With the prospect of a women’s football league in 2017, and a series of women’s exhibition matches scheduled for the current AFL season, it seems an opportune time to investigate not only how Australian women’s involvement in the AFL is tracking, but whether many women actually play Aussie Rules football themselves.
The results suggest there is room for improvement…
The latest findings from Roy Morgan reveal that the proportion of Australian women aged 14+ who support an AFL team slipped slightly from 35.6% to 33.8% between 2012 and 2015, as did the proportion who watch matches on TV (down fractionally from 34.0% to 33.4%).
On a brighter note, there were modest increases in paid-up club membership among Aussie women (from 3.1% to 3.6%) during the same period, as well as in attendance of AFL matches (admittedly, an almost negligible growth from 9.8% to 10.0%).
But while the overall proportion of women who support an AFL team has declined, nine of the league’s 18 teams have actually seen their number of female supporters rise over the past few years.
Fremantle Dockers experienced the largest growth by far, gaining an additional 70,000 female supporters since 2012, which puts it in sixth position overall for number of female fans.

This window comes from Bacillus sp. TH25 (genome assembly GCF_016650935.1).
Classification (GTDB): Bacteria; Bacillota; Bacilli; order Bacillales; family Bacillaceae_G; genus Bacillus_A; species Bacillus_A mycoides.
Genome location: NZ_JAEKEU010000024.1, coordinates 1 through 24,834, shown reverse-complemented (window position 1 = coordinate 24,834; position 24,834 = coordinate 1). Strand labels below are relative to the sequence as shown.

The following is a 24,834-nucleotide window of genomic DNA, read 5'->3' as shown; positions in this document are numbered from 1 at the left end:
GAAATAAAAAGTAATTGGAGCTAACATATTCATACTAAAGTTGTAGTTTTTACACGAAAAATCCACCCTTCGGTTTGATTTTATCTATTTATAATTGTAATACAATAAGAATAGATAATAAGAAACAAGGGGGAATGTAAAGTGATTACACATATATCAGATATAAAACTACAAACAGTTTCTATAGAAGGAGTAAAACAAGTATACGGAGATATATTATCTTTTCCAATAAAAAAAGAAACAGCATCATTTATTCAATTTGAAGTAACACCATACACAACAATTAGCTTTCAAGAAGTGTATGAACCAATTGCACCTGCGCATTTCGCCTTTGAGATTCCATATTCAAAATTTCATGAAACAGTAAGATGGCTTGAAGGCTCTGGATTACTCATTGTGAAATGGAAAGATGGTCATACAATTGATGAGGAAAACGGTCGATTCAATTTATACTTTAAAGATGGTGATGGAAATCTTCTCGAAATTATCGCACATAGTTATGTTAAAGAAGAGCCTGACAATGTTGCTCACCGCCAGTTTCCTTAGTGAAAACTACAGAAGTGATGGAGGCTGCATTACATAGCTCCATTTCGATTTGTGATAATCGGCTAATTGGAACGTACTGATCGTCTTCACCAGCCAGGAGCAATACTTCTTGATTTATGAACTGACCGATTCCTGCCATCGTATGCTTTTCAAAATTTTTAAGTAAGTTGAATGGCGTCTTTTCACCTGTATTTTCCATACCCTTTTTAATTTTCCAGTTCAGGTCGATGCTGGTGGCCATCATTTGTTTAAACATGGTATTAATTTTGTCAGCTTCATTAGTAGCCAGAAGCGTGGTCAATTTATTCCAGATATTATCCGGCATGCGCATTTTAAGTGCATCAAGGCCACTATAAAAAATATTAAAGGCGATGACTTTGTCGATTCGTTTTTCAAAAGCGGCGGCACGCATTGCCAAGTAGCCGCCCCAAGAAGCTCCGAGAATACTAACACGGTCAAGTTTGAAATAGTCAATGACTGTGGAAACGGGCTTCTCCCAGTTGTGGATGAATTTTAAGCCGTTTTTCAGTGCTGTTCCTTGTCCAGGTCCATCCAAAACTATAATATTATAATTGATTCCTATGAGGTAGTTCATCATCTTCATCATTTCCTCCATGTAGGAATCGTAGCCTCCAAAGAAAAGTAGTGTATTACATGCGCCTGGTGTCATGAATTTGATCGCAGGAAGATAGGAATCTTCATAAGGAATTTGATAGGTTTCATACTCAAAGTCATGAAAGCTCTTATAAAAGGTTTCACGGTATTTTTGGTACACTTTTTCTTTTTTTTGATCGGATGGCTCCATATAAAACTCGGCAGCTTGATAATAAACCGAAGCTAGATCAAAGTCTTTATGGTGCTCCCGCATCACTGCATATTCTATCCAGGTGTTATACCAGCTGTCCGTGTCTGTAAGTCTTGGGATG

As the country’s most widely supported club, it is no surprise that Sydney Swans have the most female supporters (451,000) — and rising, with an additional 31,000 women joining their fan base since 2012.
Female support also grew for last year’s Grand Final winners the Hawks (up by 34,000 women since 2012), as well as for Port Adelaide Power (up by 28,000) and the Western Bulldogs (up by 14,000).
In contrast, it plummeted for the Brisbane Lions (down by 96,000 women), St Kilda Saints (who lost some 41,000 female followers) and West Coast Eagles (down by 39,000).
Three teams boast the distinction of having more female supporters than male: Collingwood, Geelong and Western Bulldogs.
Source: Roy Morgan Single Source (Australia), January–December 2015 (n=3,076)
Women’s participation not kicking many goals
Of course, supporting an AFL team is one thing, and playing Australian Rules is another entirely. Fewer women play Australian Rules than niche sports such as field hockey, archery, gymnastics, martial arts or ice/figure skating.
Michele Levine, CEO, Roy Morgan Research, said:
“Although the proportion of Aussie women who support an AFL team has slipped, this is consistent with the national trend rather than being gender-specific…”
Also noteworthy is that The Footy Show now has a woman panelist – Rebecca Maddern, after 13½ years at Seven.
Maddern’s appointment at Nine will always be referenced in history, in the chapters of Women and AFL.